There have been exceptions, but for the most part the motivations of every character Robert Kirkman has introduced into The Walking Dead’s world have been relatively transparent. The one consistent anomaly is Negan, former leader of his own brutal community, imprisoned for several years by Rick Grimes. In Call to Arms he escaped, committed a brutal murder in full knowledge of the possible consequences, and has now returned. Can his justification in the opening chapter be taken at face value?

Whatever the truth of that, Kirkman delivers the war of the title. There have been wars before in The Walking Dead, and Kirkman is aware that it’s all too simple to slip into repetition, so presents this differently. For the first time Rick Grimes isn’t out in the field leading the troops, and Kirkman switches between the front line and the assorted communities as events continue. There isn’t universal agreement on the way forward, and more than previous campaigns this isn’t a single plan followed through, but need to constantly adapt to changing circumstances. It leads to a number of great lines, meaningless in isolation, but in context, whew! “I love the Kingdom and I will do anything to keep its people safe” is ordinary quoted in a review, but after the two pages leading up to it, it’s an immense statement.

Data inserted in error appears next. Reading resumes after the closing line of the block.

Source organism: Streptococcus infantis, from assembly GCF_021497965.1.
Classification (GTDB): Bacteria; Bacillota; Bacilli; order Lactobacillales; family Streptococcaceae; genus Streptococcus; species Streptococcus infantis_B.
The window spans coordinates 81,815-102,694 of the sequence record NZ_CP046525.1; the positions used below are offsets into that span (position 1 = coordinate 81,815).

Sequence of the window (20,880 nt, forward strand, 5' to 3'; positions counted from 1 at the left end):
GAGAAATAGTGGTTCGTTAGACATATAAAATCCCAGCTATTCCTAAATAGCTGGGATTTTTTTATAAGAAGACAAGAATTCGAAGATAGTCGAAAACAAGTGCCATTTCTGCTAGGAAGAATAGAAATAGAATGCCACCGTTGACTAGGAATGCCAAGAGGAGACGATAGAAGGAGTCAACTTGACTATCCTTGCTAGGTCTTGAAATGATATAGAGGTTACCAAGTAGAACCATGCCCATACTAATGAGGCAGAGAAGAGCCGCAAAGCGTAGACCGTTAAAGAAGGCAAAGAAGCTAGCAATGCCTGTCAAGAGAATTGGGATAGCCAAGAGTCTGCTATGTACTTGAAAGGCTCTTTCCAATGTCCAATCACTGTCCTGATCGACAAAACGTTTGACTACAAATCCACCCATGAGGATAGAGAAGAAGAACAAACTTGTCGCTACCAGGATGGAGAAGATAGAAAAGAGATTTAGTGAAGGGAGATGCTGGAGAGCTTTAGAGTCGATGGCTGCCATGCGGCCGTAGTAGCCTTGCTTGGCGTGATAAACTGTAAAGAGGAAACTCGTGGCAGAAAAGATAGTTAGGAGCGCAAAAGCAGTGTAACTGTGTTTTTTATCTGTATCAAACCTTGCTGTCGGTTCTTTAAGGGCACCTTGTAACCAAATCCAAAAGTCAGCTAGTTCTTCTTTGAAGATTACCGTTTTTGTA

Two different styles of storytelling combine for the sample art, Charlie Adlard, as ever, masterful. The entire volume switches between small reaction panels and expansive action sequences, and Adlard delivers exactly what’s required in both, the first showing a cautious and conflicted Eugene conversing with the outside world, and the second indicating how the zombie threat has re-emerged. For all that he has an economical style, when it’s needed, Adlard supplies some phenomenal detail. It’s needed for the final pages, but that would move into spoiler territory.

Once again, a small consideration may be whether Kirkman is attempting to supply too many roles for people in too many places. An enormous amount are seen over the course of 120 pages, some of whom haven’t featured for a book or two, and anyone without a good memory is going to run into the occasional brick wall in recognising some of them. It’s just minor reflected by the way several people’s lives move forward. You don’t have to know Maggie, Carl or even Negan well to appreciate the powerful moments they experience. A surprise awaits at the end of The Whisperer War, and it’s brilliantly conceived, Kirkman and Adlard even having shown it a couple of books back, and that leads into A Certain Doom. As ever, two books are combined in a single Walking Dead hardcover, in this case Book Fourteen, and both trades are part of the fourth Walking Dead Compendium.